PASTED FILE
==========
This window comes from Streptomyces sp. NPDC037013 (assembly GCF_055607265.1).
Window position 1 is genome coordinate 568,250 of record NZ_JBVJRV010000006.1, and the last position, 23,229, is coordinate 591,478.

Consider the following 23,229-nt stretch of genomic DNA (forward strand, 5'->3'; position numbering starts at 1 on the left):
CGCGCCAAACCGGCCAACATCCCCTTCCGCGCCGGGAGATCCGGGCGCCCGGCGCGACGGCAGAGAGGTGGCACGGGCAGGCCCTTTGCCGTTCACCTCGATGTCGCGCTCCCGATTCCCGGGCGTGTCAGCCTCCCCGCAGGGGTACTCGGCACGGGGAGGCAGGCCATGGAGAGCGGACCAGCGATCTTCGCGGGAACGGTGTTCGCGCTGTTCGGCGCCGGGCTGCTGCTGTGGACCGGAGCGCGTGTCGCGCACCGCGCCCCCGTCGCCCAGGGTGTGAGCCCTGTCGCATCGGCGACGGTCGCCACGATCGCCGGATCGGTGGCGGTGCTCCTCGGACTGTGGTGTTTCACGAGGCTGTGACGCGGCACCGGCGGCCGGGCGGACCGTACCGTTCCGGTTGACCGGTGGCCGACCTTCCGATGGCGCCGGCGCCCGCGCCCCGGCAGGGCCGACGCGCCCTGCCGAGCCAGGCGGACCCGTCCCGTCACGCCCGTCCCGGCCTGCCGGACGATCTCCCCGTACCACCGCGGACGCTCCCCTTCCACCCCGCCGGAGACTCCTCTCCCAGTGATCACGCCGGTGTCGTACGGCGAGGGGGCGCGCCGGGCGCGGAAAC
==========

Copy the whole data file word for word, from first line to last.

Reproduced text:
This window comes from Streptomyces sp. NPDC037013 (assembly GCF_055607265.1).
Window position 1 is genome coordinate 568,250 of record NZ_JBVJRV010000006.1, and the last position, 23,229, is coordinate 591,478.

Consider the following 23,229-nt stretch of genomic DNA (forward strand, 5'->3'; position numbering starts at 1 on the left):
CGCGCCAAACCGGCCAACATCCCCTTCCGCGCCGGGAGATCCGGGCGCCCGGCGCGACGGCAGAGAGGTGGCACGGGCAGGCCCTTTGCCGTTCACCTCGATGTCGCGCTCCCGATTCCCGGGCGTGTCAGCCTCCCCGCAGGGGTACTCGGCACGGGGAGGCAGGCCATGGAGAGCGGACCAGCGATCTTCGCGGGAACGGTGTTCGCGCTGTTCGGCGCCGGGCTGCTGCTGTGGACCGGAGCGCGTGTCGCGCACCGCGCCCCCGTCGCCCAGGGTGTGAGCCCTGTCGCATCGGCGACGGTCGCCACGATCGCCGGATCGGTGGCGGTGCTCCTCGGACTGTGGTGTTTCACGAGGCTGTGACGCGGCACCGGCGGCCGGGCGGACCGTACCGTTCCGGTTGACCGGTGGCCGACCTTCCGATGGCGCCGGCGCCCGCGCCCCGGCAGGGCCGACGCGCCCTGCCGAGCCAGGCGGACCCGTCCCGTCACGCCCGTCCCGGCCTGCCGGACGATCTCCCCGTACCACCGCGGACGCTCCCCTTCCACCCCGCCGGAGACTCCTCTCCCAGTGATCACGCCGGTGTCGTACGGCGAGGGGGCGCGCCGGGCGCGGAAAC